SelfieCity Might Be The Ultimate Data-Driven Exploration Of The Selfie

The science of #selfies has arrived.

Feb 19 2014, 2:00pm

While there have been countless thinkpieces, critical examinations, and conversations centered around 2013's word of the year, few have properly explored the selfie in such a rigorous way with insane statistics to back it up. If you've ever wondered: Do more men or women take selfies? Do people who use Instagram in Berlin look older? Do people in one country tend to smile more, while selfie-takers in another consistently pose in a specific way? There has been no inviting (and even entertaining) systematic analysis of these kind of questions regarding a fairly recent cultural phenomenon. At least until now.

This morning, selfiecity launched. It's an immersive project that investigates and analyzes a sample of 3,200 selfies taken in New York, Moscow, Berlin, Bangkok, and Sao Paulo. Now we will have actual statistics, data science, data visualizations, and interactive information about selfies taken around the world.

Not only does selfiecity offer findings about the demographics of people taking selfies (as well as info about their poses and expressions, such as smile trends), it also shares a variety of data visualizations (such as collages that overlay hundreds of selfies that share certain characteristics), and allows visitors to explore the entire photo collection, filtering the information into several formats that could reveal patterns or trends that ripple throughout selfie culture.

When we explored the site, we were truly blown away by how complex the interactive aspect was. We could input our gender, age, and how we favor our selfie (no smile, no glasses, no face tilt) and see dozens of other New Yorkers who take photos of themselves in the same vein (or is it vain?).

We could then compare our selfie style to people in similar demographics in cities we've lived in, such as Berlin, as well as people from Bangkok, a city where we've never been and could detail very little about its relationship to social media.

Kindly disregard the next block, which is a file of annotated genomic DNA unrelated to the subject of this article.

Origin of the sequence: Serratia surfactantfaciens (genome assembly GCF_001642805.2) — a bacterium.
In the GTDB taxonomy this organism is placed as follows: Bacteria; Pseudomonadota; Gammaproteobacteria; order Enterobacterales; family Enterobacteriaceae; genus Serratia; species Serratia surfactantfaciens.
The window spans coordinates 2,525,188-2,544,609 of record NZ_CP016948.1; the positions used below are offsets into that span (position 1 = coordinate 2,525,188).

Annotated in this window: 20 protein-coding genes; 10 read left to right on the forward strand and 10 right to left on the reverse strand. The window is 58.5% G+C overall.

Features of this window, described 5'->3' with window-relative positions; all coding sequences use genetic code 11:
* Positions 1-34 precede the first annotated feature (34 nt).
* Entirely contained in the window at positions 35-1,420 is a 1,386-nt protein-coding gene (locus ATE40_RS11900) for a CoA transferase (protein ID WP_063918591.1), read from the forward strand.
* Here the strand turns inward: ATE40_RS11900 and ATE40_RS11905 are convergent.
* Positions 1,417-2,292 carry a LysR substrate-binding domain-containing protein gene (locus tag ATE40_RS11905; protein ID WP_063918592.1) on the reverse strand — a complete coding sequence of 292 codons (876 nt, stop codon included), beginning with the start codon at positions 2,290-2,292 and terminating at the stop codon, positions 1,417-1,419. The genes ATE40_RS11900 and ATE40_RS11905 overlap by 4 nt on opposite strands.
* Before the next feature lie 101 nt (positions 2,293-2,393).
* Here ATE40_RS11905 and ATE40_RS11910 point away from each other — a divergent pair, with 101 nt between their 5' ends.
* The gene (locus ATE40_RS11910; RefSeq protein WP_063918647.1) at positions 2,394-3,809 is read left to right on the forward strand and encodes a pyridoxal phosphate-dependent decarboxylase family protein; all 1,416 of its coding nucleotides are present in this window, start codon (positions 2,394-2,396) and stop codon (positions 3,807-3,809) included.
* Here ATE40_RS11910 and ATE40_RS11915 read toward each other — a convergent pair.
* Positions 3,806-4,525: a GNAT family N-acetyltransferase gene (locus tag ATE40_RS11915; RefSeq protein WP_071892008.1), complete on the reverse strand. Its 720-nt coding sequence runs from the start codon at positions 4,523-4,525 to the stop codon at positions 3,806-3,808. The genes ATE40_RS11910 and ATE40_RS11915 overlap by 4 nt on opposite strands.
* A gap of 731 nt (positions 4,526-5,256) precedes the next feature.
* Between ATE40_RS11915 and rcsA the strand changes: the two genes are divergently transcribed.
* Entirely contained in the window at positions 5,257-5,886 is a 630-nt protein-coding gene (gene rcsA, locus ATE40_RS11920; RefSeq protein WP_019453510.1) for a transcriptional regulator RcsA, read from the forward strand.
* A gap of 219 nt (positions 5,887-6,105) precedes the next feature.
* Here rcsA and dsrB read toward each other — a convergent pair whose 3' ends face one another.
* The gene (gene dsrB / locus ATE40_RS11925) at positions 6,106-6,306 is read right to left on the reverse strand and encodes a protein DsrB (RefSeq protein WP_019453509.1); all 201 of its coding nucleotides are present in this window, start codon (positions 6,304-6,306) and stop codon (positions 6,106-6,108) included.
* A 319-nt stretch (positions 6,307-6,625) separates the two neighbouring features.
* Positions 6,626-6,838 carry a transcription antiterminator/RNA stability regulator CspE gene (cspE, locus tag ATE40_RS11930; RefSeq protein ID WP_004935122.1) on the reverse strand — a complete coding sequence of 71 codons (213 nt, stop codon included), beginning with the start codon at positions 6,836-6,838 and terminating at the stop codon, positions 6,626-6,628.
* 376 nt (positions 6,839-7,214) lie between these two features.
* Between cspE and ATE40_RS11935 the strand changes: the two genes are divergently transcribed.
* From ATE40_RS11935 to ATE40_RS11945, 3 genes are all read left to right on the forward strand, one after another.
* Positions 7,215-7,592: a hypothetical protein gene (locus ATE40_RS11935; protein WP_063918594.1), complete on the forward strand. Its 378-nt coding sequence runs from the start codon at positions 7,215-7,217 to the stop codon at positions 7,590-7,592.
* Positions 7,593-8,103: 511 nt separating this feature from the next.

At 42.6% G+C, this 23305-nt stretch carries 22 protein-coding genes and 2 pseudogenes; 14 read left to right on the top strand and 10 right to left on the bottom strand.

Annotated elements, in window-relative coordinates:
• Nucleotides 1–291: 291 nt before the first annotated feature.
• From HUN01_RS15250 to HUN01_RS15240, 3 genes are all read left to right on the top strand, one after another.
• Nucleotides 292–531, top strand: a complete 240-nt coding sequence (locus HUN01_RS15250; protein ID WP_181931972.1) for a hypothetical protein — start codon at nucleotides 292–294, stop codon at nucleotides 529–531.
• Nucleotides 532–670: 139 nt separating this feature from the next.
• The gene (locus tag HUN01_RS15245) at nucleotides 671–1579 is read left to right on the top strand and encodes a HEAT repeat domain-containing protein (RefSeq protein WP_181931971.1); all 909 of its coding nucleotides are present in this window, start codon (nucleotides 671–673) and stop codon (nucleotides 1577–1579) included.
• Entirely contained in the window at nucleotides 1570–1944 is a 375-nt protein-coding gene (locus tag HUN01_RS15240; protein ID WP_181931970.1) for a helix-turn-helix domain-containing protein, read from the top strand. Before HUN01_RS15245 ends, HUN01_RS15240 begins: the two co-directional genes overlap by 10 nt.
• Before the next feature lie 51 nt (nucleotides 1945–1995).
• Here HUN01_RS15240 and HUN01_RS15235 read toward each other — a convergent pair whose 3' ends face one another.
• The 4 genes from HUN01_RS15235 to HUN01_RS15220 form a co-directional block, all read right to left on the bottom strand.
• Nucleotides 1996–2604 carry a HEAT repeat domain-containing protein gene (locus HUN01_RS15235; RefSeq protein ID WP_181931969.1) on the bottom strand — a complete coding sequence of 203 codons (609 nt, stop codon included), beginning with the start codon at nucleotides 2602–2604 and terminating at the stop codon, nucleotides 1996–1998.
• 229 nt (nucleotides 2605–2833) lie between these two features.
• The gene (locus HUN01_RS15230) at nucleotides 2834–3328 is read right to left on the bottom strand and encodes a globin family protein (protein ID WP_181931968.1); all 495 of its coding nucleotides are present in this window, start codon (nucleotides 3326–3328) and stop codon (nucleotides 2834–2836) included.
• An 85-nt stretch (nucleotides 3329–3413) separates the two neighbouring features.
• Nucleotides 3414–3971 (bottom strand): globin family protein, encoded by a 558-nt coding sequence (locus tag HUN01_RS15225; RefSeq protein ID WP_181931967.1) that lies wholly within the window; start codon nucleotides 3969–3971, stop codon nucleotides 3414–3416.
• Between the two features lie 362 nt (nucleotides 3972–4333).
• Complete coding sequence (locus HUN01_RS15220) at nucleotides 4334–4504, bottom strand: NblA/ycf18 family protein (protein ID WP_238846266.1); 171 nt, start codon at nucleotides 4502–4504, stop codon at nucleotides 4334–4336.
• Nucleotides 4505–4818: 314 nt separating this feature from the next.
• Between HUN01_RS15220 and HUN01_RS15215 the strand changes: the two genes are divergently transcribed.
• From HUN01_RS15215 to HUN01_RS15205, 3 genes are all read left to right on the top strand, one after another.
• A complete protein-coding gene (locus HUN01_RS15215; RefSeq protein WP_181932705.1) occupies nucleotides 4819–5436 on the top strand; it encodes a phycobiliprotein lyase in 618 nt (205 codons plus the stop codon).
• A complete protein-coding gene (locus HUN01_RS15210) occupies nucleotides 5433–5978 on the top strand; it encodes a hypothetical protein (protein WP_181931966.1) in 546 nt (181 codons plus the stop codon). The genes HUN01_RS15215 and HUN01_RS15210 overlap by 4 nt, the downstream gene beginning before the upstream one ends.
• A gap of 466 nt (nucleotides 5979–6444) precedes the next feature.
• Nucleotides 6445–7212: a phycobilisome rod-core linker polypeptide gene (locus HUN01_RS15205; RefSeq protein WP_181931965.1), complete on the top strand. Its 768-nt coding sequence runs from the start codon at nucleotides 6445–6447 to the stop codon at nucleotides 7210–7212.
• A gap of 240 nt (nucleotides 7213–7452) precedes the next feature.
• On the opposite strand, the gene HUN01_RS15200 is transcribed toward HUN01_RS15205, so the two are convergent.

The project was started in fall 2013, after Nadav Hochman, Lev Manovich and Jay Chow analyzed and visualized 2.3 million Instagram photos collected in a number of global cities and assembled them at Manovich and Daniel Goddemeyer of DigitalThoughtFacility decided there was more room to build upon this information, and recruited a variety of media theorists, data scientists, visual designers, and even an art historian to turn the deluge of photos into a coherent project. 

On why the group wanted to build on PhotoTrails, Goddemeyer and Moritz Stefaner, two core team members (though Manovich was the main project lead), explained, "Selfiecity deliberately aims to keep the connection to the original data point intact by highlighting these human stories that are told through each and every picture. We also wanted to put them in the historical context of self-portraiture and media theory. We felt that that can better address the contemporary phenomenon of selfies. It’s a bigger project with its own framing."

He continued: "Whereas Phototrails deals with large amounts of data from a very high abstract level, selfiecity zooms in on the individual person, his story and context. Rather than being an endpoint, or completely finished project, selfiecity aims to provide a starting point for this 'intimate' analysis and storytelling with pictures as data material."

To achieve the best results, they focused on the central areas in the five cities picked, keeping the locations roughly the same size and scope (ultimately, 640 selfies were picked from each city). The team also collected images and data "under equal conditions," so they picked photos that were taken exclusively between the dates of December 4th and December 12th, 2013. Selfiecity used Instagram's official API to download the photos and accompanying data. 

Since selfies do not contain demographic data, the team needed to add human judgement to the automatic face analysis. So the thousands of photos picked were subsequently inspected by Mechanical Turk workers, who estimated the age and gender of the people in the photos. This is by no means fool proof, but sample groups never are.